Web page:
I normally wouldn't respond to anonymous comments. People should publish their name with their thoughts. But I don't want anyone spreading rumors about the company I work for, or passing judgment on me -- a person they've never met and know nothing about.
Please, if anyone has any questions, e-mail me at sisterjenche@yahoo.com.
Thank you for reading :)

Anonymous said...

Wow. It's strange to read what people have to say about me -- people who don't know me. This is Jennifer Wadsworth, from the Tracy Press, by the way.

I just wanted to correct a few things that this anonymous commenter wrote about me and the Press.

Firstly, my stories usually get published pretty much as I write them. They very rarely need more than a quick edit. That's the case here at the Press and for the several other publications I've written for. I'll be the first to admit that I'm young and have plenty to learn. I hope I never stop learning, though, whether I'm in school or not.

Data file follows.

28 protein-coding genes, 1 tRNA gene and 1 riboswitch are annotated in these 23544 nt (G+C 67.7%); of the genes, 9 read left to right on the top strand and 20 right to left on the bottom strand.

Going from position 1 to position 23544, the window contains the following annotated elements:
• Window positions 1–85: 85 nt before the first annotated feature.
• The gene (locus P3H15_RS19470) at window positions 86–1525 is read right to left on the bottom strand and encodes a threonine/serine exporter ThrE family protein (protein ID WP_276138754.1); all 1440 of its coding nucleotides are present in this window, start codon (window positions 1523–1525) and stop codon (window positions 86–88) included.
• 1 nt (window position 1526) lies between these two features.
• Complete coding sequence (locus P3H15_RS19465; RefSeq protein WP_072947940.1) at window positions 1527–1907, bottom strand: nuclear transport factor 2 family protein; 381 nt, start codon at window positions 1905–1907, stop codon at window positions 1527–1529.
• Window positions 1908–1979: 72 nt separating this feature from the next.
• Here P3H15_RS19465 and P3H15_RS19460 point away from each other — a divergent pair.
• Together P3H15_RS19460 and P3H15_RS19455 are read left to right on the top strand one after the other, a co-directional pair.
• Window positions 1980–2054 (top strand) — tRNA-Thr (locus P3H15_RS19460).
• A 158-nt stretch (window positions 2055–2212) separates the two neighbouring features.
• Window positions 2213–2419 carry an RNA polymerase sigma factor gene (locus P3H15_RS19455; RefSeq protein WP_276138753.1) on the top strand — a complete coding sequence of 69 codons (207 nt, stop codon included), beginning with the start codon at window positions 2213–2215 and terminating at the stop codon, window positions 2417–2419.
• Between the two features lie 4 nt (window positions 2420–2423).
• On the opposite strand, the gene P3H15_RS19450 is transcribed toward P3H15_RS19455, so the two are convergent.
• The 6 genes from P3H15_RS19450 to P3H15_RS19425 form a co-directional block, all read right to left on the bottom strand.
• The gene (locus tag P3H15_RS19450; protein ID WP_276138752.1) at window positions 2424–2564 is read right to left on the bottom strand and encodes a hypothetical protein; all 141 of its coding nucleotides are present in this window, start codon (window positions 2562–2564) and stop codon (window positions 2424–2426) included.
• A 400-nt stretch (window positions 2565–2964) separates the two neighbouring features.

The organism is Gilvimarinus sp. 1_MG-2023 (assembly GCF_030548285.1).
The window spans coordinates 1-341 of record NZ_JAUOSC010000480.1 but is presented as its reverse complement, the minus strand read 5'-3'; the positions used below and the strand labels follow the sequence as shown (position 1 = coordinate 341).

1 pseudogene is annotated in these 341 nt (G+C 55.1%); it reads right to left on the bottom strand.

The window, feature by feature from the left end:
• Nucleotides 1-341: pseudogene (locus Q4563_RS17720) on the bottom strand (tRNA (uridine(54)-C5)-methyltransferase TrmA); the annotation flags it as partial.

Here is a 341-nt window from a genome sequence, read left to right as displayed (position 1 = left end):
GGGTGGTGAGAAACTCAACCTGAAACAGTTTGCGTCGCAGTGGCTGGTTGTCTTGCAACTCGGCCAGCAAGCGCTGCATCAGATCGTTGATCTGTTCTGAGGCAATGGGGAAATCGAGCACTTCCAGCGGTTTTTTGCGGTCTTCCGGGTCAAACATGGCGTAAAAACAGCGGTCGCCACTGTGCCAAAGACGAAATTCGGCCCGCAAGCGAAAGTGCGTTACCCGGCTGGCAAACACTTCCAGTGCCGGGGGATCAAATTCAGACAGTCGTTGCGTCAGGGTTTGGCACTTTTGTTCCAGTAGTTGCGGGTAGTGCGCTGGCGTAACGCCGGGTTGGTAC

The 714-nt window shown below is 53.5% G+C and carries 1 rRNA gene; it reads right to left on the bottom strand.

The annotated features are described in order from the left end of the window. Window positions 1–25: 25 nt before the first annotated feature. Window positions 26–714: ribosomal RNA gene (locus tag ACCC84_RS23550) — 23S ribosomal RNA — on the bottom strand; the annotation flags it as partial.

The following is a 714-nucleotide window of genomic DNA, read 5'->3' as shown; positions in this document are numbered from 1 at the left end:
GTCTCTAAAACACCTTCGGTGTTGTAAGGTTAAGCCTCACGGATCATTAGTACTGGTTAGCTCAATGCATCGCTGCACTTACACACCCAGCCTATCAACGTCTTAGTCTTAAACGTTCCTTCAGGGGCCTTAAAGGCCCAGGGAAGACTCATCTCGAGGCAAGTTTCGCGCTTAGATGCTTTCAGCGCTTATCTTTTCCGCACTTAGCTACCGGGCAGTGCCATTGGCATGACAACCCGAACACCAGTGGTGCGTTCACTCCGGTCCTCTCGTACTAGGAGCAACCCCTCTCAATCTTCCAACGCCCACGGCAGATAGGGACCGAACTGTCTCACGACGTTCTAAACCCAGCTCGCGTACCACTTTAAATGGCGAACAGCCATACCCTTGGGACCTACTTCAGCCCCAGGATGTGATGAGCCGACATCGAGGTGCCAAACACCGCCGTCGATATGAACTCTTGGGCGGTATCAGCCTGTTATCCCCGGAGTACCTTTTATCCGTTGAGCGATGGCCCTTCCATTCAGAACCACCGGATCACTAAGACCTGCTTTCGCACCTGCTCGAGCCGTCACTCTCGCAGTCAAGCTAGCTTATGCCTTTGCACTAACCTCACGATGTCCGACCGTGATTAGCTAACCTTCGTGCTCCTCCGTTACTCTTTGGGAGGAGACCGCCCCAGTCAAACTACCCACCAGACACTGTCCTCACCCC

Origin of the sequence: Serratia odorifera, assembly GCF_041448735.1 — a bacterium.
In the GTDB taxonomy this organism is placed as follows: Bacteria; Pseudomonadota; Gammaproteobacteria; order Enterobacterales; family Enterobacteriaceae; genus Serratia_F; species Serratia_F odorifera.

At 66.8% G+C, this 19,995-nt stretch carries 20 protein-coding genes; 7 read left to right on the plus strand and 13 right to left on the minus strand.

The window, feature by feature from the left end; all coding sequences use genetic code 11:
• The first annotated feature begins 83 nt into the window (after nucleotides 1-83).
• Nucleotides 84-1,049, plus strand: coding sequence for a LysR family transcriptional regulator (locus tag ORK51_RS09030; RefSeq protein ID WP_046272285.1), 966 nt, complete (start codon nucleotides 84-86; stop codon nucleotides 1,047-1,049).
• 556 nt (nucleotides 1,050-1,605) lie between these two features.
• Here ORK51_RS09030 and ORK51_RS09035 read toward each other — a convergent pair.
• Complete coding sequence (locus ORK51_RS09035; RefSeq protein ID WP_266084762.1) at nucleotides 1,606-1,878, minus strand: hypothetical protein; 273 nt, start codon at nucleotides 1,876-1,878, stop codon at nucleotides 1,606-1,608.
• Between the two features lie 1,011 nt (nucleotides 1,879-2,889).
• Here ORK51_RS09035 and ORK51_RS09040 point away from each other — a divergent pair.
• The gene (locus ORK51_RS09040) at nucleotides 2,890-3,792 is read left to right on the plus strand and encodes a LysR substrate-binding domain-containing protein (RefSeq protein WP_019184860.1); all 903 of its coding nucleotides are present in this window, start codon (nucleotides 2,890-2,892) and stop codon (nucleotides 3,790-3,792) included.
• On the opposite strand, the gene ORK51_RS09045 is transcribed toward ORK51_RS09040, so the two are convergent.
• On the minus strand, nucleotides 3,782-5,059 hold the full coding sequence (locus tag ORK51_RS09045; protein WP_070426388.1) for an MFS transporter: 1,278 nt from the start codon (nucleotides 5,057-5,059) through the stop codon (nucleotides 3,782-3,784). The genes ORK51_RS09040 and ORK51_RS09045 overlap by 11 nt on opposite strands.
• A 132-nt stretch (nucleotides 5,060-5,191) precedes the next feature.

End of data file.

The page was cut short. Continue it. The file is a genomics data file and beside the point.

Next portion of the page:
Secondly, the reason this paper is down to two days a week, had a spate of layoffs, etc., is because it's a casualty of the industry. Newspapers are struggling. That's true across the board.

It's also true that I don't yet have a college degree (I do speak several languages, though, which comes in handy). I have lived on my own since high school. I come from a poor family that couldn't afford to pay my way through school. I have five siblings and never get help from my parents. And because I moved out of the house as a teenager, I've had to support myself for several years now. I've been saddled with medical bills that forced me to take on several jobs at once. It's because of those financial problems that I needed to work full time, that I couldn't afford to go to school full time. But I always managed to freelance on the side. I have written for nearly a dozen different publications, including the East Bay Express, the Bay Area News Group and the Daily Beast. Though my position at the Tracy Press is my first full-time reporting job, I came here with more experience than most college graduates.